A major new research programme using robot assisted training to hep stroke patients regain movement in their affected arm has been launched.
Researchers at Newcastle University will work with stroke specialists at Northumbria Healthcare NHS Foundation Trust and other UK institutions, as part of the £3 million project.
Each year 110,000 people in the UK have a stroke and many have long-term problems moving or feeling their affected arm. Rehabilitation with physiotherapy and occupational therapy starting as soon as possible after a stroke is currently the best way to maximise the amount of movement people eventually regain.
During robot assisted training, the person who has had a stroke sits at a table facing a computer screen and places their arm onto the device. The therapist then asks the patient to undertake some arm exercises such as moving between targets on the computer screen. If the person is unable to move their arm then the robot moves the patient's arm to complete the task. If the patient initiates movement, the robot provides adjustable levels of assistance to facilitate the person's arm movement – all of which helps the brain and arm to learn to work together again.
Restoring arm movement
Funded by the National Institute for Health Research (NIHR), the project will see NHS patients take part in the first ever and largest study of its kind in the UK.
Helen Rodgers, Professor of Stroke Care at the Institute for Ageing and Health at Newcastle University and Consultant Stroke Physician at Northumbria Healthcare NHS Foundation Trust is leading the research.
She said: "Announcing the start of this clinical trial is a really exciting step forward for stroke rehabilitation research in the UK. We have been looking at the research undertaken in the USA and we are working closely with colleagues at the Massachusetts Institute of Technology to see if robot assisted training is an effective treatment. If shown to be effective, robot assisted training has the potential to change how we provide NHS rehabilitation for people with arm weakness due to stroke."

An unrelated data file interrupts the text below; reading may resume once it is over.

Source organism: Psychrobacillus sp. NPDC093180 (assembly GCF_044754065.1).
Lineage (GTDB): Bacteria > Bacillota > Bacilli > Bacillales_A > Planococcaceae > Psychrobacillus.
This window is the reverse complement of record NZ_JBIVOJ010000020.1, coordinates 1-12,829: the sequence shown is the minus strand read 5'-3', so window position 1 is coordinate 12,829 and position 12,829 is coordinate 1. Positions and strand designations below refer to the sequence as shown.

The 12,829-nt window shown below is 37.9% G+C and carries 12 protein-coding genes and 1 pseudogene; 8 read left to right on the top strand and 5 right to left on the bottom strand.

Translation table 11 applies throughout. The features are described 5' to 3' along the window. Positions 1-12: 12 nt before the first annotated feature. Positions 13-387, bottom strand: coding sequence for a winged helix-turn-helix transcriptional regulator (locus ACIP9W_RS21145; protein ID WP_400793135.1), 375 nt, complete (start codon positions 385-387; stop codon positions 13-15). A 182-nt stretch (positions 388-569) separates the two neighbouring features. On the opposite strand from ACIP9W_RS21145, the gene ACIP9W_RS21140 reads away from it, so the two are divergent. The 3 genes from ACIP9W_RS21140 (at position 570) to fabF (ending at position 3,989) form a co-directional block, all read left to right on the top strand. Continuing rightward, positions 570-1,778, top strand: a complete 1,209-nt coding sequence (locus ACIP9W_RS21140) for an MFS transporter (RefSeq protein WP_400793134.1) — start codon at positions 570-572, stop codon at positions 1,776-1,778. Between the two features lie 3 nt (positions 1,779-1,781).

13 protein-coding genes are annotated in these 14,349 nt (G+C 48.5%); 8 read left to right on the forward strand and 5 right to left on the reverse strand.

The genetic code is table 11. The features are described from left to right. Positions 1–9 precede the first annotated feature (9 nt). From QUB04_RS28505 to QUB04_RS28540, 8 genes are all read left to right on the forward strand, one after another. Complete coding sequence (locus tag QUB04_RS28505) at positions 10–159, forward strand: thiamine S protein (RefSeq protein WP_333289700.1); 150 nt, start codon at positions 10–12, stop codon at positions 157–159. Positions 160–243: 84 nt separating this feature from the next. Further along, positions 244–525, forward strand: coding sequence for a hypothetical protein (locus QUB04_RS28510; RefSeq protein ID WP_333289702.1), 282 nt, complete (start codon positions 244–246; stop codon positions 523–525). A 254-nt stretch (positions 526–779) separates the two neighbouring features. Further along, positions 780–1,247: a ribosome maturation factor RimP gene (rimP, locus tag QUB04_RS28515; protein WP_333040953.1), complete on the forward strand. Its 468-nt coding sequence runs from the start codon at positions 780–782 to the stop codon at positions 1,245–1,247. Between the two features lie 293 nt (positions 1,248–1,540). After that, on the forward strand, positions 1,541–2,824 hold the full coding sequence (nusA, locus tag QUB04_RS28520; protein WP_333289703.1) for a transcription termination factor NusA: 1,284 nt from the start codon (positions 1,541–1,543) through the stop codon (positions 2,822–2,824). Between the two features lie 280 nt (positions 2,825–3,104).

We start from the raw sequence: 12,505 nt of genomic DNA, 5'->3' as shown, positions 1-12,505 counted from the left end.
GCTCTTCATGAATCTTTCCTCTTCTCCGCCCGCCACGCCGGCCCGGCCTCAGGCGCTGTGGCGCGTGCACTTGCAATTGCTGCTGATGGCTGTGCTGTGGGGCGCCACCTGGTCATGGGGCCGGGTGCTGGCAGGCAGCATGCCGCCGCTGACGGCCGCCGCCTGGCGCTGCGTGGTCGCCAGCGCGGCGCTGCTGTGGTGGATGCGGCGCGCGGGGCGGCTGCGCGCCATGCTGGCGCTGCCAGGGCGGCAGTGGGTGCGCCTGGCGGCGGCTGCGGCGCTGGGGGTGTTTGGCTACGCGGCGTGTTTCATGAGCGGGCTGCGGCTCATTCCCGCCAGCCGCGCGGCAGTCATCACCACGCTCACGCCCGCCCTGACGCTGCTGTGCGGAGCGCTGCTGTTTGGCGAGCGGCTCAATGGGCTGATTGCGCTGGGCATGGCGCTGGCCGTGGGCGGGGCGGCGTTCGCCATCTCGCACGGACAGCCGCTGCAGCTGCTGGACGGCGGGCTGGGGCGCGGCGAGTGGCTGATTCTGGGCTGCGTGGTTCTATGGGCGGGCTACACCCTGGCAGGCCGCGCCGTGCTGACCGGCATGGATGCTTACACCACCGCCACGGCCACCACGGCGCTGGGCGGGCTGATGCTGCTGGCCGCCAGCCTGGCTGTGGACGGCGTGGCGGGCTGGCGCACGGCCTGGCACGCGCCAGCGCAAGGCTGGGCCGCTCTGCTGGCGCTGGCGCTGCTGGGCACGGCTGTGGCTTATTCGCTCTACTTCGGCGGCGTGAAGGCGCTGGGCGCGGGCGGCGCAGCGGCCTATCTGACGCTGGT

The five-year clinical trial will involve up to 16 stroke services across the NHS focussed around four major study centres: North Tyneside General Hospital in North East England, Queen's Hospital in Romford, Addenbrooke's Hospital in Cambridge and the Western Infirmary in Glasgow. Each of the four study centres will work with neighbouring local hospitals, community rehabilitation services, stroke clubs and GP practices to enable over 700 stroke patients to participate in the research project.
From April 2014, researchers began to recruit patients with first ever stroke to participate in the clinical trial. To be eligible to take part in the study, participants should be between one week and five years since their stroke and have moderate or severe difficulty moving their arm.
Participants will be randomly allocated into one of three groups – one will receive the robot assisted training over a three-month period, one will receive equivalent intensive therapy carried out by a therapist and the final group will receive usual therapy treatment from the NHS.
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Further information about the robot assisted stroke trial from the website or by contacting the study coordinating centre at Newcastle University on 0191 208 6322 or email email@example.com.